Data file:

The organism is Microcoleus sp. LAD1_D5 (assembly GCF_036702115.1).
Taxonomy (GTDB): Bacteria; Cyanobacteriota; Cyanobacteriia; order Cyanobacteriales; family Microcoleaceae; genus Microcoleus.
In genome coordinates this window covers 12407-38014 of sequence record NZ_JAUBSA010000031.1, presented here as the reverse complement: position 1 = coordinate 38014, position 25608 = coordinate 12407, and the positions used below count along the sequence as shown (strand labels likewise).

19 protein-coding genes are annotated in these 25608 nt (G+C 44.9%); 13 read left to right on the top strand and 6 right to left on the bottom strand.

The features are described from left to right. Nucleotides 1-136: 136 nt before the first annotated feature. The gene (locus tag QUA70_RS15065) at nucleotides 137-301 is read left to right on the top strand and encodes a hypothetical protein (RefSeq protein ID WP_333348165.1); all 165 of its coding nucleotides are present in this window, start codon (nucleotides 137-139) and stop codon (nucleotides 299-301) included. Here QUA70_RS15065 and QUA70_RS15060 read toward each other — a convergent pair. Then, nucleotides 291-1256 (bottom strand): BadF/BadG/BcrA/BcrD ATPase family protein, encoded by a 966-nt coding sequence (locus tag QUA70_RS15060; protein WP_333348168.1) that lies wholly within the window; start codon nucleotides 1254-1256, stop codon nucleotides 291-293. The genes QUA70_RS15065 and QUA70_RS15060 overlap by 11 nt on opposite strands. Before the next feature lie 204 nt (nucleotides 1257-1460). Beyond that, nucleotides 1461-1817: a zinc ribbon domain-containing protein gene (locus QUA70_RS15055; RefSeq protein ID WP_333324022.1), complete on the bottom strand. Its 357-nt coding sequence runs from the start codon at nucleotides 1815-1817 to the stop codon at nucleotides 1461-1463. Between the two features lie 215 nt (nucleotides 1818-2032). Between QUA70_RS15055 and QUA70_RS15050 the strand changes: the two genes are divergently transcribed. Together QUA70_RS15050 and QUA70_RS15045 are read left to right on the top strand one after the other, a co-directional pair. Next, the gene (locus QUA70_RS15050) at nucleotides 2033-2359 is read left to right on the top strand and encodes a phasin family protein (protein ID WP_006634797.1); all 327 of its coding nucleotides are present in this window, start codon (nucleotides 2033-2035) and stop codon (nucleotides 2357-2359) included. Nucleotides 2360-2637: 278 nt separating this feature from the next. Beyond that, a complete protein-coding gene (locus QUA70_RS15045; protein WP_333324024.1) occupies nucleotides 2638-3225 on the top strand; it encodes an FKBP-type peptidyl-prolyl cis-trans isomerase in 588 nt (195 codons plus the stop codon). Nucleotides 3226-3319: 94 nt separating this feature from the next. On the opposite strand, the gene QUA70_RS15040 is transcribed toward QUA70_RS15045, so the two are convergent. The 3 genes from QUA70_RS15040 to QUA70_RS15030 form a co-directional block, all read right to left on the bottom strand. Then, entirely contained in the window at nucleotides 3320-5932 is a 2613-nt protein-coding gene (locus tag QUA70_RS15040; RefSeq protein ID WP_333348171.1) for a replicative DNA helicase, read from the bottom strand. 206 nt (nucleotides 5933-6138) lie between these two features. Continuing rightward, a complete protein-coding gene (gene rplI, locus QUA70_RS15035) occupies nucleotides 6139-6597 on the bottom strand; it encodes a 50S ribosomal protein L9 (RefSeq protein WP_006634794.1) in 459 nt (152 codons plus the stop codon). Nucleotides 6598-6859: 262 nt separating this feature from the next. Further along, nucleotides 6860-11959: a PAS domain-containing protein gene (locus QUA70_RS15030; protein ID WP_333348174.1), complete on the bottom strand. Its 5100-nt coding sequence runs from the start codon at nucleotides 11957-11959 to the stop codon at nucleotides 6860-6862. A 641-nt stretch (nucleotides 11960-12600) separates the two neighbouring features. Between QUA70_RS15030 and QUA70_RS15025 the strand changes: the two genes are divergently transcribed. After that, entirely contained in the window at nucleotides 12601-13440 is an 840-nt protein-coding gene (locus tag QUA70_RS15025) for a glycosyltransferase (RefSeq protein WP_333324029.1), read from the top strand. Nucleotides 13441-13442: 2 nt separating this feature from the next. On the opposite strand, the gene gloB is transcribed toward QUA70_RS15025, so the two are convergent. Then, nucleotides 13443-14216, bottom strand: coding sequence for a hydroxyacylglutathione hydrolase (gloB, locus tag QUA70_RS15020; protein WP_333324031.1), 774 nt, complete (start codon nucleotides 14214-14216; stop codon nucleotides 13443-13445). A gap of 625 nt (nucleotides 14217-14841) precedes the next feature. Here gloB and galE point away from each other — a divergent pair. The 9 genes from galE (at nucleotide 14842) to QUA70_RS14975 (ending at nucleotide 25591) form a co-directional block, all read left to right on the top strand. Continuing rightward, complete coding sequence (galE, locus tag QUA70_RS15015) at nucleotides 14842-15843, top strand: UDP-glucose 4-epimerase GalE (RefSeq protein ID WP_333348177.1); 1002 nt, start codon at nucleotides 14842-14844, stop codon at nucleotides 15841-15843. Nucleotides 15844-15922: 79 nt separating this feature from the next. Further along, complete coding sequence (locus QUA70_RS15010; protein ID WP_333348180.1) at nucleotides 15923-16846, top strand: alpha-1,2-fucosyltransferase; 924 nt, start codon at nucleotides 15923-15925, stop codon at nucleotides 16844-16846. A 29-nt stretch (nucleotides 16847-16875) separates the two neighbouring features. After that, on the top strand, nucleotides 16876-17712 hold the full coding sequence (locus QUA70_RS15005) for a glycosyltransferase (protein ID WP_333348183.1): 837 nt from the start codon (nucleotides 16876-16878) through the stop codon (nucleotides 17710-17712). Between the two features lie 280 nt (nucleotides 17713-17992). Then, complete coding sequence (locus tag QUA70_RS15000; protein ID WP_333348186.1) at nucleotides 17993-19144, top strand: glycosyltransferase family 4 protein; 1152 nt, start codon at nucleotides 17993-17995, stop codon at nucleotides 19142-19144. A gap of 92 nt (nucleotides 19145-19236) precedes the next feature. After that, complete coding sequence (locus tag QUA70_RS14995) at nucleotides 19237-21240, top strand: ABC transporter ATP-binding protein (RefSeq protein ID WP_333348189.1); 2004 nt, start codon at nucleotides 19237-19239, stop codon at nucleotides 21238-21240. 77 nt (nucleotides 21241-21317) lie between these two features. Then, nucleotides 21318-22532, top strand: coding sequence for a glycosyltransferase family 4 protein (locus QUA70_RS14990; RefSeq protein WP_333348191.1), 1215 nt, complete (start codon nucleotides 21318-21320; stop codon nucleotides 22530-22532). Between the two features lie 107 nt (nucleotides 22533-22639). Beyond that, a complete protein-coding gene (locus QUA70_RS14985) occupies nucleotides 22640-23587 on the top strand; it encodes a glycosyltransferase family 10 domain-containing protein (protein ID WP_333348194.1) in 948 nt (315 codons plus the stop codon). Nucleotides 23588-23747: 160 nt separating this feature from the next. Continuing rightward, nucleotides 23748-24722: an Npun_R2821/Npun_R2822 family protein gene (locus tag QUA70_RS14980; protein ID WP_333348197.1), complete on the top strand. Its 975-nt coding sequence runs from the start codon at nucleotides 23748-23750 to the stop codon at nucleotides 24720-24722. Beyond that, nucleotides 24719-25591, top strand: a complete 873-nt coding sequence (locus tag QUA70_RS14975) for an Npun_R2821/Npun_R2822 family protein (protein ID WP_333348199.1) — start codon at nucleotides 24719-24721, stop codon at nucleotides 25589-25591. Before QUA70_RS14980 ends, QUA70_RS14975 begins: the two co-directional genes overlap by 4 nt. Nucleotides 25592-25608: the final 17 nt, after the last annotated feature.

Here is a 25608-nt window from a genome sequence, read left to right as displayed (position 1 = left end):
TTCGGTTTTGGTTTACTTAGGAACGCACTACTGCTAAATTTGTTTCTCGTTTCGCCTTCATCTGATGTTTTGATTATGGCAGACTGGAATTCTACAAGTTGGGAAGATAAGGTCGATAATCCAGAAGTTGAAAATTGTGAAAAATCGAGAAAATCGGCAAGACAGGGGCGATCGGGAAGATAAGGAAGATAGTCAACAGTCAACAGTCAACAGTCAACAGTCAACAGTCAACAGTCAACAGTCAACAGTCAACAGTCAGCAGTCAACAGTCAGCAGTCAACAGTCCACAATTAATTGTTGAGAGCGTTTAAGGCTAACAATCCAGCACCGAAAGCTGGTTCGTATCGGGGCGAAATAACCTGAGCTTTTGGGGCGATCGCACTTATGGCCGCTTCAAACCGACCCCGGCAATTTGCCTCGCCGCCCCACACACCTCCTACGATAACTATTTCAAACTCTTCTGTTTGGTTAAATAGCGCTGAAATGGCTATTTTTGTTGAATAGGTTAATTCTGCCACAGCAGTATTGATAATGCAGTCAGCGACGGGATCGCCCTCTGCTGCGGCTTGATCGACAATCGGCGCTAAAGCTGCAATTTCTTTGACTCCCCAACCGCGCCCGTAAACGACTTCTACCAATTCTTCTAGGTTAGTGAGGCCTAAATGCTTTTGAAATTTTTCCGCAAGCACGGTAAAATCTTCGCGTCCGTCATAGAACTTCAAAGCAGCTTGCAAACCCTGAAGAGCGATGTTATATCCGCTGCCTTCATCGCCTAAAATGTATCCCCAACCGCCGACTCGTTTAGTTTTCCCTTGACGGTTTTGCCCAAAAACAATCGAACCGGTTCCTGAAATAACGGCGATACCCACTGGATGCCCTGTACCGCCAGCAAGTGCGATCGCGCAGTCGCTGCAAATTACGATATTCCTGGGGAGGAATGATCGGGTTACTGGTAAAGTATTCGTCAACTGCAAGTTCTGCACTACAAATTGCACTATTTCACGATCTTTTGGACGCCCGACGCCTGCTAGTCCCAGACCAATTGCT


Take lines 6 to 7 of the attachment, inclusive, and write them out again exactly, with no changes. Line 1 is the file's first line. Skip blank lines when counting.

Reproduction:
Here is a 25608-nt window from a genome sequence, read left to right as displayed (position 1 = left end):
TTCGGTTTTGGTTTACTTAGGAACGCACTACTGCTAAATTTGTTTCTCGTTTCGCCTTCATCTGATGTTTTGATTATGGCAGACTGGAATTCTACAAGTTGGGAAGATAAGGTCGATAATCCAGAAGTTGAAAATTGTGAAAAATCGAGAAAATCGGCAAGACAGGGGCGATCGGGAAGATAAGGAAGATAGTCAACAGTCAACAGTCAACAGTCAACAGTCAACAGTCAACAGTCAACAGTCAACAGTCAACAGTCAGCAGTCAACAGTCAGCAGTCAACAGTCCACAATTAATTGTTGAGAGCGTTTAAGGCTAACAATCCAGCACCGAAAGCTGGTTCGTATCGGGGCGAAATAACCTGAGCTTTTGGGGCGATCGCACTTATGGCCGCTTCAAACCGACCCCGGCAATTTGCCTCGCCGCCCCACACACCTCCTACGATAACTATTTCAAACTCTTCTGTTTGGTTAAATAGCGCTGAAATGGCTATTTTTGTTGAATAGGTTAATTCTGCCACAGCAGTATTGATAATGCAGTCAGCGACGGGATCGCCCTCTGCTGCGGCTTGATCGACAATCGGCGCTAAAGCTGCAATTTCTTTGACTCCCCAACCGCGCCCGTAAACGACTTCTACCAATTCTTCTAGGTTAGTGAGGCCTAAATGCTTTTGAAATTTTTCCGCAAGCACGGTAAAATCTTCGCGTCCGTCATAGAACTTCAAAGCAGCTTGCAAACCCTGAAGAGCGATGTTATATCCGCTGCCTTCATCGCCTAAAATGTATCCCCAACCGCCGACTCGTTTAGTTTTCCCTTGACGGTTTTGCCCAAAAACAATCGAACCGGTTCCTGAAATAACGGCGATACCCACTGGATGCCCTGTACCGCCAGCAAGTGCGATCGCGCAGTCGCTGCAAATTACGATATTCCTGGGGAGGAATGATCGGGTTACTGGTAAAGTATTCGTCAACTGCAAGTTCTGCACTACAAATTGCACTATTTCACGATCTTTTGGACGCCCGACGCCTGCTAGTCCCAGACCAATTGCT